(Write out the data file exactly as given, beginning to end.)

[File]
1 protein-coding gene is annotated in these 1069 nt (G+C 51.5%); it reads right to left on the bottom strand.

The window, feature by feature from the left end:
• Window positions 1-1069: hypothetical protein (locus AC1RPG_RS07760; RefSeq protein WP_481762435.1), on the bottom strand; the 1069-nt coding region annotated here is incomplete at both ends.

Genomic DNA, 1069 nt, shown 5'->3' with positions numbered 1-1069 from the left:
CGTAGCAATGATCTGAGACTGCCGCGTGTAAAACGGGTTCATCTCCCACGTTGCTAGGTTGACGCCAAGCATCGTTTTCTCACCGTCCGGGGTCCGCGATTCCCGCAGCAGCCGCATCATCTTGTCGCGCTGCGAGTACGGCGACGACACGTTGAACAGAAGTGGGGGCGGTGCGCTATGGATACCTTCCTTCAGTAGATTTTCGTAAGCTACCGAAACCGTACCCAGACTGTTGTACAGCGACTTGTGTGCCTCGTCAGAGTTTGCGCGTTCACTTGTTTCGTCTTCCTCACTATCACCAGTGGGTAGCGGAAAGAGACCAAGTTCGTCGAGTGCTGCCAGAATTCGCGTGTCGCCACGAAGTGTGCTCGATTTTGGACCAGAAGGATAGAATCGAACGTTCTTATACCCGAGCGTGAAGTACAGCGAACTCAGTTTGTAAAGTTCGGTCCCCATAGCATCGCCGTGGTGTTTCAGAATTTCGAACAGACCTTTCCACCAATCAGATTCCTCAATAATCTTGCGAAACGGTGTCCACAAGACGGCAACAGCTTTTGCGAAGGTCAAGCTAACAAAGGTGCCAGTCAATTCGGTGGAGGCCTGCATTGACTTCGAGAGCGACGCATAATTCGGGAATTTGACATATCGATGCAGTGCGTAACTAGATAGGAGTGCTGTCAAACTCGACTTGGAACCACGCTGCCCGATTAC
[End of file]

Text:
1 protein-coding gene is annotated in these 1069 nt (G+C 51.5%); it reads right to left on the bottom strand.

The window, feature by feature from the left end:
• Window positions 1-1069: hypothetical protein (locus AC1RPG_RS07760; RefSeq protein WP_481762435.1), on the bottom strand; the 1069-nt coding region annotated here is incomplete at both ends.

Genomic DNA, 1069 nt, shown 5'->3' with positions numbered 1-1069 from the left:
CGTAGCAATGATCTGAGACTGCCGCGTGTAAAACGGGTTCATCTCCCACGTTGCTAGGTTGACGCCAAGCATCGTTTTCTCACCGTCCGGGGTCCGCGATTCCCGCAGCAGCCGCATCATCTTGTCGCGCTGCGAGTACGGCGACGACACGTTGAACAGAAGTGGGGGCGGTGCGCTATGGATACCTTCCTTCAGTAGATTTTCGTAAGCTACCGAAACCGTACCCAGACTGTTGTACAGCGACTTGTGTGCCTCGTCAGAGTTTGCGCGTTCACTTGTTTCGTCTTCCTCACTATCACCAGTGGGTAGCGGAAAGAGACCAAGTTCGTCGAGTGCTGCCAGAATTCGCGTGTCGCCACGAAGTGTGCTCGATTTTGGACCAGAAGGATAGAATCGAACGTTCTTATACCCGAGCGTGAAGTACAGCGAACTCAGTTTGTAAAGTTCGGTCCCCATAGCATCGCCGTGGTGTTTCAGAATTTCGAACAGACCTTTCCACCAATCAGATTCCTCAATAATCTTGCGAAACGGTGTCCACAAGACGGCAACAGCTTTTGCGAAGGTCAAGCTAACAAAGGTGCCAGTCAATTCGGTGGAGGCCTGCATTGACTTCGAGAGCGACGCATAATTCGGGAATTTGACATATCGATGCAGTGCGTAACTAGATAGGAGTGCTGTCAAACTCGACTTGGAACCACGCTGCCCGATTAC